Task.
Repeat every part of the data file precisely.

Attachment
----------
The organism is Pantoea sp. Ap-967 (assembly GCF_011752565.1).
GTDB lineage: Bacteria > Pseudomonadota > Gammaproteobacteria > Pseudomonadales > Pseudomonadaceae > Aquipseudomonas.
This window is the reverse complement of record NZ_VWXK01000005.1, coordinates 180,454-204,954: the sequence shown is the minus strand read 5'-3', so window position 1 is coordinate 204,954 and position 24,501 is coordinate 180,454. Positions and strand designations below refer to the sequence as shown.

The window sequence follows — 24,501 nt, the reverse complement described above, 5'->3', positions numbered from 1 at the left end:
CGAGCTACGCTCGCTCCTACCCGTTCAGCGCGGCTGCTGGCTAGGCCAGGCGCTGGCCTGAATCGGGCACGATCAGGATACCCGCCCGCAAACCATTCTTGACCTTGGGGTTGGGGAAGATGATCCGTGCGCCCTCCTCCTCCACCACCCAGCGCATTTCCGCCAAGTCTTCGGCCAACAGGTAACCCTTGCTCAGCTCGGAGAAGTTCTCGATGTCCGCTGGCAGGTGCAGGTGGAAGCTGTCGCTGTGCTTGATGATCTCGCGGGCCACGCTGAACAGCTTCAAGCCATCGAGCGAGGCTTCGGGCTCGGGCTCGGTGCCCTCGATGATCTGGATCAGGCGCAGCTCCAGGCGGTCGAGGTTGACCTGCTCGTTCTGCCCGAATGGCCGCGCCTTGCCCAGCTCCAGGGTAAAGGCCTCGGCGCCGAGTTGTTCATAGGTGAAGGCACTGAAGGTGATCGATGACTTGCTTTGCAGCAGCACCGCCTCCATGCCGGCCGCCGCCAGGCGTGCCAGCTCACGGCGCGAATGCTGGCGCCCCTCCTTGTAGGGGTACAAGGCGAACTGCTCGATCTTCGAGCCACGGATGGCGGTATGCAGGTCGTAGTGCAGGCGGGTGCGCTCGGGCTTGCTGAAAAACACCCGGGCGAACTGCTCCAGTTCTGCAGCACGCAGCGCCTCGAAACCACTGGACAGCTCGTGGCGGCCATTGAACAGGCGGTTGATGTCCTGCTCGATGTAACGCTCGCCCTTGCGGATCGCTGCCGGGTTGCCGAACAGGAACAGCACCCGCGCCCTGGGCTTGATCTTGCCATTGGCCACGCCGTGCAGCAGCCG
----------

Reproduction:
The organism is Pantoea sp. Ap-967 (assembly GCF_011752565.1).
GTDB lineage: Bacteria > Pseudomonadota > Gammaproteobacteria > Pseudomonadales > Pseudomonadaceae > Aquipseudomonas.
This window is the reverse complement of record NZ_VWXK01000005.1, coordinates 180,454-204,954: the sequence shown is the minus strand read 5'-3', so window position 1 is coordinate 204,954 and position 24,501 is coordinate 180,454. Positions and strand designations below refer to the sequence as shown.

The window sequence follows — 24,501 nt, the reverse complement described above, 5'->3', positions numbered from 1 at the left end:
CGAGCTACGCTCGCTCCTACCCGTTCAGCGCGGCTGCTGGCTAGGCCAGGCGCTGGCCTGAATCGGGCACGATCAGGATACCCGCCCGCAAACCATTCTTGACCTTGGGGTTGGGGAAGATGATCCGTGCGCCCTCCTCCTCCACCACCCAGCGCATTTCCGCCAAGTCTTCGGCCAACAGGTAACCCTTGCTCAGCTCGGAGAAGTTCTCGATGTCCGCTGGCAGGTGCAGGTGGAAGCTGTCGCTGTGCTTGATGATCTCGCGGGCCACGCTGAACAGCTTCAAGCCATCGAGCGAGGCTTCGGGCTCGGGCTCGGTGCCCTCGATGATCTGGATCAGGCGCAGCTCCAGGCGGTCGAGGTTGACCTGCTCGTTCTGCCCGAATGGCCGCGCCTTGCCCAGCTCCAGGGTAAAGGCCTCGGCGCCGAGTTGTTCATAGGTGAAGGCACTGAAGGTGATCGATGACTTGCTTTGCAGCAGCACCGCCTCCATGCCGGCCGCCGCCAGGCGTGCCAGCTCACGGCGCGAATGCTGGCGCCCCTCCTTGTAGGGGTACAAGGCGAACTGCTCGATCTTCGAGCCACGGATGGCGGTATGCAGGTCGTAGTGCAGGCGGGTGCGCTCGGGCTTGCTGAAAAACACCCGGGCGAACTGCTCCAGTTCTGCAGCACGCAGCGCCTCGAAACCACTGGACAGCTCGTGGCGGCCATTGAACAGGCGGTTGATGTCCTGCTCGATGTAACGCTCGCCCTTGCGGATCGCTGCCGGGTTGCCGAACAGGAACAGCACCCGCGCCCTGGGCTTGATCTTGCCATTGGCCACGCCGTGCAGCAGCCG